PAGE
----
Celebrate the 2013 Winter Solstice in Tennessee
Your winter coats are probably already in heavy rotation as temperatures dip into the teens but guess what, it’s not even really winter yet. Winter solstice, the day most consider to be the first of the coldest season, officially arrives in Tennessee on December 21, 2013 at 11:11 a.m. CST.
Winter solstice celebrations have their roots in ancient times and continue to be observed by people around the world in many of our modern winter holiday traditions.
Solstice, which translates to “sun stands still” in Latin, was a time when the ancients noticed the sun’s noontime height in the sky appeared the same for several days and thought the sun was standing still. When the hours of daylight began to increase again they celebrated with Yule logs and candles to help chase the darkness away.
Technically, the Earth orbits closer to the sun during our winter solstice so you might think we’d feel warmer. But because our planet is tilted on its axis in the same direction all the time, this time of year the sun shines most directly on the Tropic of Capricorn (a line 23.5 degrees south of the equator) so while the Southern Hemisphere is basking in summer sun, we’re heading for winter.
Here are a few of my suggestions for this year’s winter solstice.
The Pink Palace Museum in Memphis continues its Holiday Magic of Science physical science demonstrations to help you get into the spirit of the season. Additionally, its Enchanted Forest display is filled with animated characters, model trains and beautifully decorated trees. The Sharpe Planetarium highlights the constellations and astronomical events of the season during Wonders of a Winter Night.
At Land Between the Lakes, Golden Pond Planetarium shows scheduled for December 21, 2013 begin at 10 a.m. CST with the Season of Light which traces the history of the historical, religious, and cultural rituals practiced during the time of winter solstice, views winter constellations and discusses Earth’s tilt and orbit around the sun. Other programs include what is visible in the night sky during the holiday season and the relationships among the Earth, our moon and the sun.
Two of Nashville’s Nature Centers have plans for celebrating the winter solstice on December 21.
Shelby Bottoms hosts an open-house from 10 a.m.-3 p.m. CST with story-telling, gathering around a campfire and warming up with hot chocolate.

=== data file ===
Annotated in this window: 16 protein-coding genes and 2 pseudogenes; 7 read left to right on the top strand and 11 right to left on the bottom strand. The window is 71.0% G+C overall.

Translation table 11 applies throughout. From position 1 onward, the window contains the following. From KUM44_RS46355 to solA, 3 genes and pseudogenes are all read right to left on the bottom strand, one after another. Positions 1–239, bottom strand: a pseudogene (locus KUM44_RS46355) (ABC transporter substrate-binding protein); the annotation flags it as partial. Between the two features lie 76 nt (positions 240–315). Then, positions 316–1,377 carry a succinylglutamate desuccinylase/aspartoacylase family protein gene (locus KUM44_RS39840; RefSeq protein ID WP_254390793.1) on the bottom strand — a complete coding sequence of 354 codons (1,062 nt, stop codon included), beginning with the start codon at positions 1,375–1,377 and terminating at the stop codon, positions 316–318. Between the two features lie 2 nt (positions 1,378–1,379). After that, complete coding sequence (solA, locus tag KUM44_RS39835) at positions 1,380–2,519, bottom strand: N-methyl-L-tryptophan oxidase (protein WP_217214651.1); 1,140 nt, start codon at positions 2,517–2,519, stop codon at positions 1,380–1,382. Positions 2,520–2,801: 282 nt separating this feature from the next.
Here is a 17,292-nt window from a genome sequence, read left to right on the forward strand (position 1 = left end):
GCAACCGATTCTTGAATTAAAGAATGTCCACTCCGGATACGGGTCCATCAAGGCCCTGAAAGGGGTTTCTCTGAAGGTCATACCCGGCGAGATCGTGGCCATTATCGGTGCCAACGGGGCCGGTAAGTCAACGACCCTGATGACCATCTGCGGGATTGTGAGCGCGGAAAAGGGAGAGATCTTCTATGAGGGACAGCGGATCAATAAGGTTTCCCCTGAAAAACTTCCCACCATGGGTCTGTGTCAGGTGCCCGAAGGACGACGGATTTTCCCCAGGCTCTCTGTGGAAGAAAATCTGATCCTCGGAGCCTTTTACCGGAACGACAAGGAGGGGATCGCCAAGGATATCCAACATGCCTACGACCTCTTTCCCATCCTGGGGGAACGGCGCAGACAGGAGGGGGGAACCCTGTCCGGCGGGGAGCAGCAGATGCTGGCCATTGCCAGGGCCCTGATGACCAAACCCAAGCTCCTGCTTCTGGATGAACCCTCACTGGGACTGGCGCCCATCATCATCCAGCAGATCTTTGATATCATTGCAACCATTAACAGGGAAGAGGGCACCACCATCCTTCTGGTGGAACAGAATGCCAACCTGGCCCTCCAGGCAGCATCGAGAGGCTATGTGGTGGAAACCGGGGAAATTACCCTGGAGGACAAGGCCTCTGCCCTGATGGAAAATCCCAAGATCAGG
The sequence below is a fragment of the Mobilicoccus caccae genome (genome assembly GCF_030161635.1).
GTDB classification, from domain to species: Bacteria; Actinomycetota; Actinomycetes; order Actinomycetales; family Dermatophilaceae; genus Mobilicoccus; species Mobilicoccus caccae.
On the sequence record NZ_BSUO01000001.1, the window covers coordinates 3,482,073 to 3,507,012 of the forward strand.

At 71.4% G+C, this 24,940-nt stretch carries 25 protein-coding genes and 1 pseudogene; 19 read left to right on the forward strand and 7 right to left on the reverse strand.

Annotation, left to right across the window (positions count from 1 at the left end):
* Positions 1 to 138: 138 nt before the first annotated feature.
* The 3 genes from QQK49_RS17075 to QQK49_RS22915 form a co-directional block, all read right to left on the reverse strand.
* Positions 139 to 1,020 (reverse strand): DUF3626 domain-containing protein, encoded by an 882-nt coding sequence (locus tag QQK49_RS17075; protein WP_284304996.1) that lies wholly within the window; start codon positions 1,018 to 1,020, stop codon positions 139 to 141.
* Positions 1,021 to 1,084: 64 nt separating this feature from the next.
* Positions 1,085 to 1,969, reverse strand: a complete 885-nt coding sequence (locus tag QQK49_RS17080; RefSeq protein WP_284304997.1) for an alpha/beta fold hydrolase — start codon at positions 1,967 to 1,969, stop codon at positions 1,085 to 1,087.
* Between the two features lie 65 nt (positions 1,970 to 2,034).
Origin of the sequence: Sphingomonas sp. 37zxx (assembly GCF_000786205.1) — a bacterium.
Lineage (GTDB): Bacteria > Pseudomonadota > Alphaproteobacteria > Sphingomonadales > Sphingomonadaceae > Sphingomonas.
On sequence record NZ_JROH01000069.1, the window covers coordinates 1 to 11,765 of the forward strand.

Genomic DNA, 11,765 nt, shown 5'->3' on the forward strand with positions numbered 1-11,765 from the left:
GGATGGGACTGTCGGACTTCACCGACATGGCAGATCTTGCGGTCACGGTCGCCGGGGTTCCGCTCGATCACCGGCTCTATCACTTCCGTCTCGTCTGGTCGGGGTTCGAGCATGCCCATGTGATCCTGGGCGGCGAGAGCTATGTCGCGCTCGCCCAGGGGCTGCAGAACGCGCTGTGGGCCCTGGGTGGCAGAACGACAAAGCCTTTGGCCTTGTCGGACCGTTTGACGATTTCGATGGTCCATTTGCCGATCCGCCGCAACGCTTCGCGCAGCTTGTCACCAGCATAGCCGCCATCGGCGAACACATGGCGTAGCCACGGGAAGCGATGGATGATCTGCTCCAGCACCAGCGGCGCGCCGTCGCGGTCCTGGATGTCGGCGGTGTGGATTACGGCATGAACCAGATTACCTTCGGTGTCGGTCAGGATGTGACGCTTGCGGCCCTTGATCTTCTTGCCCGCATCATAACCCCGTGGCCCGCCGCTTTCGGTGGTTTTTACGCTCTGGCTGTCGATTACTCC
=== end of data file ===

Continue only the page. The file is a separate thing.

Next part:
Warner Parks has crafts for kids, a campfire, story-telling, wreath-making, watching the stars with an astronomer and walking through the woods along a luminary-lit pathway from 3:30 p.m. – 5:30 p.m. CST. Registration opens December 6; call 615-352-6299 to register.
Nashville’s Adventure Science Center continues its Twelve Days of Science throughout December and its Sudekum Planetarium will show Skies Over Nashville at 1 p.m. CST on Dec. 21 for a look at what’s happening in the night sky during a live, interactive tour.
Murfreesboro’s Discovery Center at Murfree Spring teaches kids how to help staff naturalists with a winter bird count from 2 p.m.- 4 p.m. CST on Dec. 21.
Kingsport’s Bays Mountain Park features nature programs about venomous spiders and the complexities of life in a wolf pack. Its planetarium shows on December 21 explore what the colors of objects in our universe tell astronomers about them and what people of the past thought about comets and the challenges faced by comet hunters today.
Knoxville’s Ijams Nature Center starts the day with a 9 a.m. EST program that delves into birds that live in East Tennessee during the winter months and the adaptations that allow them to survive. Stick around to enjoy a hearty pancake breakfast and meet some of the creatures that call Ijams home or explore the hiking trails and grounds.
At the southern end of the Great Smoky Mountains National Park, the Oconaluftee Visitor Center hosts an old-fashioned Christmas celebration with traditional music, crafts, cider and cookies from 10 a.m.-2 p.m. EST.
How will you light up the longest night of the year?